The best of EcoWatch, right in your inbox. Sign up for our email newsletter!
Feds: Fuel-Efficient Cars Put People at Risk
They argue that drivers of more fuel-efficient cars would be on the road more and are thus exposed to increased risks, and that heavier vehicles are safer than lighter ones in collisions, according to a draft of the administration's proposals obtained by the Associated Press.
Freezing former President Obama's fuel economy standards could prevent up to 1,000 deaths per year, excerpts of draft state.
"Improvements over time have better longer-term effects simply by not alienating consumers, as compared to great leaps forward" in fuel efficiency and other technology, the administration claims.
The proposals could be released as soon as this week and contains plans to challenge California's ability to set its own automobile greenhouse gas emissions standards, the AP reported.
Transportation experts weren't so sure about the Trump administration's claims, as the AP reported:
"Allow me to be skeptical," said Giorgio Rizzoni, an engineering professor and director of the Center for Automotive Research at Ohio State University. "To say that safety is a direct result of somehow freezing the fuel economy mandate for a few years, I think that's a stretch."
Alan Taub, professor of materials science and engineering at the University of Michigan, said he would choose a 2017 Malibu over a heavier one from 20 years earlier. It's engineered better, has more features to avoid crashes and additional air bags, among other things. "You want to be in the newer vehicle," he said.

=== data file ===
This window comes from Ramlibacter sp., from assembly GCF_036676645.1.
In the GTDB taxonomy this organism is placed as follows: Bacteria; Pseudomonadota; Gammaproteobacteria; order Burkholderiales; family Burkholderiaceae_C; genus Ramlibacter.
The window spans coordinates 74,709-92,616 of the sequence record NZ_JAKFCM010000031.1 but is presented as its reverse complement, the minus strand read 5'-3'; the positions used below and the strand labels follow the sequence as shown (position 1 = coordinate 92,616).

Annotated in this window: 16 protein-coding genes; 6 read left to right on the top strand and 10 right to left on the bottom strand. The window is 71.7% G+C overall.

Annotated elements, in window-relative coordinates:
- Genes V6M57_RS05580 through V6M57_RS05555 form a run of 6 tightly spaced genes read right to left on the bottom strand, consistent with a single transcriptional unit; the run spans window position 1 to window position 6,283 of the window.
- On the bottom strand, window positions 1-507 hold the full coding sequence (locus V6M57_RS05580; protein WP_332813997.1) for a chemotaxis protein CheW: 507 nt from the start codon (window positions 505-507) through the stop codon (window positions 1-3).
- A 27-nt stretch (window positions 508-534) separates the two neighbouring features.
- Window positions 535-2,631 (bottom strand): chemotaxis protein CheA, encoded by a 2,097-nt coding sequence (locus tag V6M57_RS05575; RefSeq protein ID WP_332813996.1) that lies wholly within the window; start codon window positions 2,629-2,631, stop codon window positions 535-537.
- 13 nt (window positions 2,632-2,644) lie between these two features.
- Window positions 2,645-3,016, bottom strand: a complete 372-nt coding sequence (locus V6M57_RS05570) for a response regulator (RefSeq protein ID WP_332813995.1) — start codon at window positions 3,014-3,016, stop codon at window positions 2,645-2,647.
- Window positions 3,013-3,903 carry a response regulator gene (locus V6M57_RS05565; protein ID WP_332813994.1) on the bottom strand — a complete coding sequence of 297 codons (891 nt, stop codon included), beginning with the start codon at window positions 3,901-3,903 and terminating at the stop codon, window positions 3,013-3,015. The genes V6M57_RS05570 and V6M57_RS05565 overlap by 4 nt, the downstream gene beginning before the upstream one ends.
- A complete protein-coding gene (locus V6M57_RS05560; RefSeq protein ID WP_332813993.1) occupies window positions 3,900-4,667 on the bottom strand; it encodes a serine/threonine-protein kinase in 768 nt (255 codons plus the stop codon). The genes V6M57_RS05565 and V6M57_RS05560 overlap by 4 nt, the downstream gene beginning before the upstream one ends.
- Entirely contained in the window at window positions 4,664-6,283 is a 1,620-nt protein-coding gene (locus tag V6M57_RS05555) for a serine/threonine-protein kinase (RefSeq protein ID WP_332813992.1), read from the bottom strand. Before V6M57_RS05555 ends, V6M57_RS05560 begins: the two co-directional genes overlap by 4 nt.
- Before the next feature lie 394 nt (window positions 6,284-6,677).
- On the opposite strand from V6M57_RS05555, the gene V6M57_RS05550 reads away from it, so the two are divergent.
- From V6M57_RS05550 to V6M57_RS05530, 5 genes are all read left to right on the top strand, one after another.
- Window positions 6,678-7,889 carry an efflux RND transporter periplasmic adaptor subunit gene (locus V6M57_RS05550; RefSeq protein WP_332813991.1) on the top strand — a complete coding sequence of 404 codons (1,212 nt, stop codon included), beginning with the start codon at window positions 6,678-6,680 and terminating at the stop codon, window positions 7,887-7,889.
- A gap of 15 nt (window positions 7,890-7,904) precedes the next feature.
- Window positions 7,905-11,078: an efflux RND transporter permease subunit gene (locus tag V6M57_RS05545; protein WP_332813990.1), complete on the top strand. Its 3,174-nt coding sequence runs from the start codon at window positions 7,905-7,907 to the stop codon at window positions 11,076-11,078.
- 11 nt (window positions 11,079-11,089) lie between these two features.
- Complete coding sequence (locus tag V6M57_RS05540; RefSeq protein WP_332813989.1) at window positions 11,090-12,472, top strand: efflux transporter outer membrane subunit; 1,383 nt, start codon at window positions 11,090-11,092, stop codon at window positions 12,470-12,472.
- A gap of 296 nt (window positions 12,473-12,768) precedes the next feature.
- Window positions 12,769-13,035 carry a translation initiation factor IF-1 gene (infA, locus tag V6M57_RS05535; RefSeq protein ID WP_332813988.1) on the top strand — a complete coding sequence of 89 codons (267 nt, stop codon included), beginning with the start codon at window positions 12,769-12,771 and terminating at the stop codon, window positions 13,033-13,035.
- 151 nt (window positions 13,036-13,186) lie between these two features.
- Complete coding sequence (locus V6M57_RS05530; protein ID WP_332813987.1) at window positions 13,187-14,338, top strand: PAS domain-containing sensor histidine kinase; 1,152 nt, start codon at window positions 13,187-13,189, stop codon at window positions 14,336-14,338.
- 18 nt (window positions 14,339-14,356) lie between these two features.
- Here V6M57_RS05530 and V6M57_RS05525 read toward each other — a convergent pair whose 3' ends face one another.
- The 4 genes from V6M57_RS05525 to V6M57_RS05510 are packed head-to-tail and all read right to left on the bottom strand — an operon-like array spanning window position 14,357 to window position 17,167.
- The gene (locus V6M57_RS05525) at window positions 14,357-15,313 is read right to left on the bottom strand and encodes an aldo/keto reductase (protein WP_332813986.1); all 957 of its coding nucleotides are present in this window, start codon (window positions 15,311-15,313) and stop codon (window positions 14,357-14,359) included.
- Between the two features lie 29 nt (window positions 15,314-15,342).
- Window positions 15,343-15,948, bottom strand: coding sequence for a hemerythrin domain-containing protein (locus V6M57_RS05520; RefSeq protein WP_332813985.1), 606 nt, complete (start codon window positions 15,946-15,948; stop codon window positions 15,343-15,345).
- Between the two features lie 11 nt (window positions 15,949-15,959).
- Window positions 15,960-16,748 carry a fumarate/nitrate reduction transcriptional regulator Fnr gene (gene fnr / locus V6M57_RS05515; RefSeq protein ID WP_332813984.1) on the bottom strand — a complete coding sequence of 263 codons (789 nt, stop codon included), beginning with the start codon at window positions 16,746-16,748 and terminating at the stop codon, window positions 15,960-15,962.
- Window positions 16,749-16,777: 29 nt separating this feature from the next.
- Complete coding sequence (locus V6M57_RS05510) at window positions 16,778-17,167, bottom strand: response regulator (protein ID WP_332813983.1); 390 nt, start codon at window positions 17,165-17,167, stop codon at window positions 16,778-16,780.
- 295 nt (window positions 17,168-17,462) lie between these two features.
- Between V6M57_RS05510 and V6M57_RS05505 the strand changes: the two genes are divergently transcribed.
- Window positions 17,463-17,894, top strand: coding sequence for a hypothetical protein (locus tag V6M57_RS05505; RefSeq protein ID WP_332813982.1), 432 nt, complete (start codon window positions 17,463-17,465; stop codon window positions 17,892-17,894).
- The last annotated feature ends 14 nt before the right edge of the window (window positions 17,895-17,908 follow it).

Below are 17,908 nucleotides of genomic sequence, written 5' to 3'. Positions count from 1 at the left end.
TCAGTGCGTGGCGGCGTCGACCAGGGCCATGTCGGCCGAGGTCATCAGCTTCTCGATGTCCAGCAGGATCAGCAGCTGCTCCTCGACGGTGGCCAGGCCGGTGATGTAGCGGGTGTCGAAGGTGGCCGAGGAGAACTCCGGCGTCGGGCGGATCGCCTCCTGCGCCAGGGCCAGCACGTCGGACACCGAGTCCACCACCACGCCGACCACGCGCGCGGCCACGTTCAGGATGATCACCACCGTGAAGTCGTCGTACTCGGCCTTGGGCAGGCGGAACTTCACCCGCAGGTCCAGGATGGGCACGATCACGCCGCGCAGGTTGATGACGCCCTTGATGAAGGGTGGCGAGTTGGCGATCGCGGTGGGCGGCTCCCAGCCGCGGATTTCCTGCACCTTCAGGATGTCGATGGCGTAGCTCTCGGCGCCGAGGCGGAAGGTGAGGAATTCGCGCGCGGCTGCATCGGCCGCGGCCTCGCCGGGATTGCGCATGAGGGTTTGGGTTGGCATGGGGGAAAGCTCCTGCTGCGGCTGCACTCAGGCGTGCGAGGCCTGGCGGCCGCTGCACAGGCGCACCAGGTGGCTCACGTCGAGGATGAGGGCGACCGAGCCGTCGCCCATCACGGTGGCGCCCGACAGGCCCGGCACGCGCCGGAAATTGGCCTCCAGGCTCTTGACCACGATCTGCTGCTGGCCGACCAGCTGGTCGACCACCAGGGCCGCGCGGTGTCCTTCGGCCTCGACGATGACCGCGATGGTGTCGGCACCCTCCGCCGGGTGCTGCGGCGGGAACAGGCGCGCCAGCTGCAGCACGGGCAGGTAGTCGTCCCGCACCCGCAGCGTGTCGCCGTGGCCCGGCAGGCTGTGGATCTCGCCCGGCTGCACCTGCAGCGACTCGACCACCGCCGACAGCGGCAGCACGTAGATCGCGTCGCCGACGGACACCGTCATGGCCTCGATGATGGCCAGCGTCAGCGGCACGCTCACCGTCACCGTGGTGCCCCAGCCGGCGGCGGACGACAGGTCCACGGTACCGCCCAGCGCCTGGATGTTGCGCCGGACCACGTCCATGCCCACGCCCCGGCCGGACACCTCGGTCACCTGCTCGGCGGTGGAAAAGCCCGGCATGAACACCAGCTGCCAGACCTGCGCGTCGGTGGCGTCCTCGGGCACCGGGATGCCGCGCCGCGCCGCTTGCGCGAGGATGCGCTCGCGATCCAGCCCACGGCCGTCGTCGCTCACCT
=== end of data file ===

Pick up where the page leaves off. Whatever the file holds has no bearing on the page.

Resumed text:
The transportation sector is the country's biggest source of greenhouse gas emissions, as well as the largest single source of air pollution in the United States.
Air pollution is not only a major environmental risk, it's also a human health risk. The latest World Health Organization (WHO) air quality report found that air pollution kills seven million people every year. WHO data also showed that a number of U.S. cities have notable air pollution levels, including Los Angeles, Bakersfield and Fresno, California; Indianapolis; and the Elkhart-Goshen area of Indiana, CNN reported from the WHO study.
Earlier this year, the Trump administration announced it would revise emissions and efficiency standards, unwinding one of former President Obama's signature climate policies. A coalition of 17 states, including California, sued the Trump administration in light of the move.
Trump administration's proposal on vehicle fuel efficiency, which is expected to freeze emissions limits, will be released this week
At a U.S. Senate hearing Wednesday, acting U.S. Environmental Protection Agency chief Andrew Wheeler confirmed that the Trump administration's proposal on vehicle fuel efficiency will be released this week.
EcoWatch Daily Newsletter
By Elliott Negin
The Royal Swedish Academy of Sciences' recent decision to award the 2019 Nobel Prize in Chemistry to scientists who developed rechargeable lithium-ion batteries reminded the world just how transformative they have been. Without them, we wouldn't have smartphones or electric cars. But it's their potential to store electricity generated by the sun and the wind at their peak that promises to be even more revolutionary, reducing our dependence on fossil fuels and protecting the planet from the worst consequences of climate change.
The global population of the critically endangered Javan rhinoceros has increased to 72 after four new calves were spotted in the past several months.
Are tigers extinct in Laos?
That's the conclusion of a detailed new study that found no evidence wild tigers still exist in the country.
Methane emissions are a far more powerful greenhouse gas than carbon dioxide – about 28 times more powerful. And they have been rising steadily since 2007. Now, a new study has pinpointed the African tropics as a hot spot responsible for one-third of the global methane surge, as Newsweek reported.